Another dot in the blogosphere?

Less but better

Posted on: April 15, 2020

I was inspired to reflect on this thanks to a tweet by George Couros.

Individuals and organisations have shared useful ideas and frameworks for planning and implementing what amounts to emergency remote teaching. One of the best is this table from the Missouri Department of Elementary and Secondary Education.

I share a screenshot of it here with the CC-BY attribution because that is the right thing to do.

Source: https://dese.mo.gov/sites/default/files/curr-c19-support-for-district-leaders.pdf

Consider the practices under the orange header in column 1. Just like how we might approach a traffic light on amber, we need to be cautious on conducting the same classroom practices under different learning circumstances. Driving on stubbornly does not model critical and creative thinking, and it does not put learning and care for learners at the core.

The green column is for going ahead. It focuses on being flexible, purposeful, and authentic. I love these approaches and present them in a different way.

Principle 1: Simplify. To paraphrase Couros, do less but better.
For example, now is not the time to get hung up on administrative processes like roll calls. While attendance is important, doing this online is not the same as doing it in person. Simplify this by delegating students to monitor each other or use conference tools like gestures to see that everyone is on board.

Focus on what matters. If there is a thinking skill that students need to master, what is the shortest way there? What is the best way under the circumstances for students to show that they have internalised this skill — writing, speaking, performing, etc.? If everything needs to be done online, what are students already doing — using Tik Tok, sharing photos, planning parties — that you can leverage on?

Principle 2: Contextualise. Do not recreate the classroom.
In a classroom, playing a video or grouping students for cooperative work are no brainers. Depending on your conferencing tool and bandwidth, you might not be able to do this in real time. If this is the case, design for asynchronous work, e.g., get students to watch a video individually, record their thoughts with a scaffold, and co-create/critique content on a shared online document.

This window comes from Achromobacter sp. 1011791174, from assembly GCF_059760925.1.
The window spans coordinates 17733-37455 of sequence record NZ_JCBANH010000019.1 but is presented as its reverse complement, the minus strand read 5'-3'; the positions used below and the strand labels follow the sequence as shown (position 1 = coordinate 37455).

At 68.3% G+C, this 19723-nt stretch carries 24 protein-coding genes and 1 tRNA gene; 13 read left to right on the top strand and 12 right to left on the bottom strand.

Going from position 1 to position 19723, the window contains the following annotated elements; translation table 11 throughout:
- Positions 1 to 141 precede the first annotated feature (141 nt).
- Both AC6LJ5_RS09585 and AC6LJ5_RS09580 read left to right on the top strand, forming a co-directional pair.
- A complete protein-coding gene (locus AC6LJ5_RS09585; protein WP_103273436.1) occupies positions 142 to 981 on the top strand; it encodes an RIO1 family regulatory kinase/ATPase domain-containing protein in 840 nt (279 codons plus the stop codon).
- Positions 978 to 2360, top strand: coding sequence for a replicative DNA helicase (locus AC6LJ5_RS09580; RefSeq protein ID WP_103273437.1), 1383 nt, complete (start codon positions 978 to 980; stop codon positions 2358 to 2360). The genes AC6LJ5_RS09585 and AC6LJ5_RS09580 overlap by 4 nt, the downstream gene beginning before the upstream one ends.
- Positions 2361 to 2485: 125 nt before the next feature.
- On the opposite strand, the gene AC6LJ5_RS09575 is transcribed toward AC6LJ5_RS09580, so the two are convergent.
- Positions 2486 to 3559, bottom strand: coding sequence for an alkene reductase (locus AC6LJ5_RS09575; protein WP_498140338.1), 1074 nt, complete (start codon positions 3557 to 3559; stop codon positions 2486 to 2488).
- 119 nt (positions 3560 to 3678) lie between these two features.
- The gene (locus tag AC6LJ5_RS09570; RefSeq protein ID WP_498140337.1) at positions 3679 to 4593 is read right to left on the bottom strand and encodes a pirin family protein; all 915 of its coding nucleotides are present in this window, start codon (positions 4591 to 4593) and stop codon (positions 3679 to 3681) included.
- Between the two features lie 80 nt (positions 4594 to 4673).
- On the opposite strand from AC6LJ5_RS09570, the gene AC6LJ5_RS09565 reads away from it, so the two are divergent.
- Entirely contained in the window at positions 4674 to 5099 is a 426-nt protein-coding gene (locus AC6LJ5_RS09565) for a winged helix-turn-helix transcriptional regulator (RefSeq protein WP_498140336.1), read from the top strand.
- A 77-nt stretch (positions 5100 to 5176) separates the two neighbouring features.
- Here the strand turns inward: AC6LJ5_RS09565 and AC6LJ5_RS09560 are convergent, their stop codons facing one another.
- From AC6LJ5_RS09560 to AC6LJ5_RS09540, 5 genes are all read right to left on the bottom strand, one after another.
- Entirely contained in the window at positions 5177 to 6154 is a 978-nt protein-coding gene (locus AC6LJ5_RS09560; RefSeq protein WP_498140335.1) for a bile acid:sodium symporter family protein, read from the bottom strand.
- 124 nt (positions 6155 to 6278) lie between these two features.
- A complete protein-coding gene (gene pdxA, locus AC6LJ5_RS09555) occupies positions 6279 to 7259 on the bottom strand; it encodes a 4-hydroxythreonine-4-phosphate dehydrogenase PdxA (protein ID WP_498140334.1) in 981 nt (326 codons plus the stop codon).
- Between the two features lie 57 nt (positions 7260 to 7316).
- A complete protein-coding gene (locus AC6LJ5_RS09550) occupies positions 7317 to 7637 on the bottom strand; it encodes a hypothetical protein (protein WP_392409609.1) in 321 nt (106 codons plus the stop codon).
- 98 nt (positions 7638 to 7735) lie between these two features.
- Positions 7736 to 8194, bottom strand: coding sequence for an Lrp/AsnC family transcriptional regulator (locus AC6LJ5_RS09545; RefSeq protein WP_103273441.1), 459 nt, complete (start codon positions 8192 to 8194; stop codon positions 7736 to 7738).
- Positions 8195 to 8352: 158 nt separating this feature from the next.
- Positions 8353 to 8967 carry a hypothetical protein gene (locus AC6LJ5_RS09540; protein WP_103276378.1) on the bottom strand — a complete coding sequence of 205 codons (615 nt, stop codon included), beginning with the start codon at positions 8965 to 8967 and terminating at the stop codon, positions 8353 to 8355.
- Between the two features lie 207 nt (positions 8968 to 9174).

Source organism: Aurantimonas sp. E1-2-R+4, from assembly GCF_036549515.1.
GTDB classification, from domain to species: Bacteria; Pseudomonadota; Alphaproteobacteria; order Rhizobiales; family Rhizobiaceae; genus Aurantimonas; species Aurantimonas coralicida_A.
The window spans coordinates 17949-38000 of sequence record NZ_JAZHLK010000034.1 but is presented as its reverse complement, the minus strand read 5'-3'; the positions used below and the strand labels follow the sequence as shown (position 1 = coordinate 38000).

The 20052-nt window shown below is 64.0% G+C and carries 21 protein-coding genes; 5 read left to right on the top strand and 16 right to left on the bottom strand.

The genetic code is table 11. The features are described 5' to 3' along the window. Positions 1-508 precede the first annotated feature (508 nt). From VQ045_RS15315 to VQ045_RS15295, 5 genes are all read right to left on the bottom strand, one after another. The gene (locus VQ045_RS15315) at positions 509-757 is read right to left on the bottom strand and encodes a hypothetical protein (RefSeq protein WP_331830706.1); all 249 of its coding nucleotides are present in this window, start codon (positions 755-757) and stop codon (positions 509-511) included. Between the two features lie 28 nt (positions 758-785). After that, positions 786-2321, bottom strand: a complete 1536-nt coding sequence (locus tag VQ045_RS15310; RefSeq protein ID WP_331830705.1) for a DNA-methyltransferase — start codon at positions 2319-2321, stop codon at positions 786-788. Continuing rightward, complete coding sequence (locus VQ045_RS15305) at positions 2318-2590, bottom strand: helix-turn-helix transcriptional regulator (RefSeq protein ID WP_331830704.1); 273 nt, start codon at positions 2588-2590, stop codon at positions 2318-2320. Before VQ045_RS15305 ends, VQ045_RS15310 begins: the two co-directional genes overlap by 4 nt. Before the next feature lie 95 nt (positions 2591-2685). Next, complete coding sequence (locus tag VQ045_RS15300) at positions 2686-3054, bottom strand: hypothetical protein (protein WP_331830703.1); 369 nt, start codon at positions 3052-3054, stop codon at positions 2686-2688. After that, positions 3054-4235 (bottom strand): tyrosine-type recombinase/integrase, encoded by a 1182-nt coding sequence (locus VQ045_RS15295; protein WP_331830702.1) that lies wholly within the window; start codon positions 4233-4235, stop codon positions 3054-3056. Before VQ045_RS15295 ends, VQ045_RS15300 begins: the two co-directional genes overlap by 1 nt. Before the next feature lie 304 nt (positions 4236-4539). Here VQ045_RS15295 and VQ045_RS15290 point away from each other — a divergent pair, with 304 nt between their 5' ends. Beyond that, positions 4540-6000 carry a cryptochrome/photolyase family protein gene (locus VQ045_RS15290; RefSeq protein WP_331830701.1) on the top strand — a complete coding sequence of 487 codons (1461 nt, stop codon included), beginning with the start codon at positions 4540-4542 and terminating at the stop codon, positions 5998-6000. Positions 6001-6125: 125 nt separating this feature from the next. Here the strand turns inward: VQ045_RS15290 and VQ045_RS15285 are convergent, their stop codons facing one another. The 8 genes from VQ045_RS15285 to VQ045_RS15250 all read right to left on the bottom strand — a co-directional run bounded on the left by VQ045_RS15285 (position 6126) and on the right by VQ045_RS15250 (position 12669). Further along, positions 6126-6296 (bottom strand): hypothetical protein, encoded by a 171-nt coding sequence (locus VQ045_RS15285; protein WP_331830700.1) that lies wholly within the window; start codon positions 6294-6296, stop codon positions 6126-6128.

If you do this, do not set the asynchronous tasks as “homework”. The students are already at home and they have invested time and effort in what is actually classroom work. If the asynchronous work takes 30 minutes and your class is an hour long, then remove that 30 minutes by conducting a 30-minute synchronous session as follow up. If you do not factor student work as class time, you are creating more teacher talk time at their expense. Your students might choose not to put in as much effort the next time you give them work to complete.

Another aspect on contextualising learning is to use the home environment. The table above mentioned helping out at home as tasks for learning. Now consider how meal preparation might not just be a lesson on home economics but also on chemistry, visual design, resource management, and procedural thinking.

Then consider how taking advantage of household chores might ease home tensions by getting students to “Kondo” their rooms. We are all learning to live with less now and embracing what brings us joy, are we not? Now consider how donating our excesses might help those of us who are less privileged.

Principle 3: Ask. Learn about and from the learner.
Video conferencing gives teachers limited but useful insights into what their students lives are like at home. How about creating simple polls with honest questions like:

  • How are you doing?
  • What are you worried about?
  • What ideas do you have for our lessons?

Staying cooped up at home can be stressful because students cannot socialise in-person with their friends. Some students might not have home environments that are not conducive for learning, e.g., fighting parents, abuse, needing to take care of others, etc.

We will not know what difficulties they are facing or get inspiring ideas if we do not ask. If we do not first reach our students, we cannot teach them because they are not receptive.

But above all, I say we learn to do less, focus on what matters, and do these well. If we learn to do this, we will be better teachers and educators on the other side of the COVID-19 curve.

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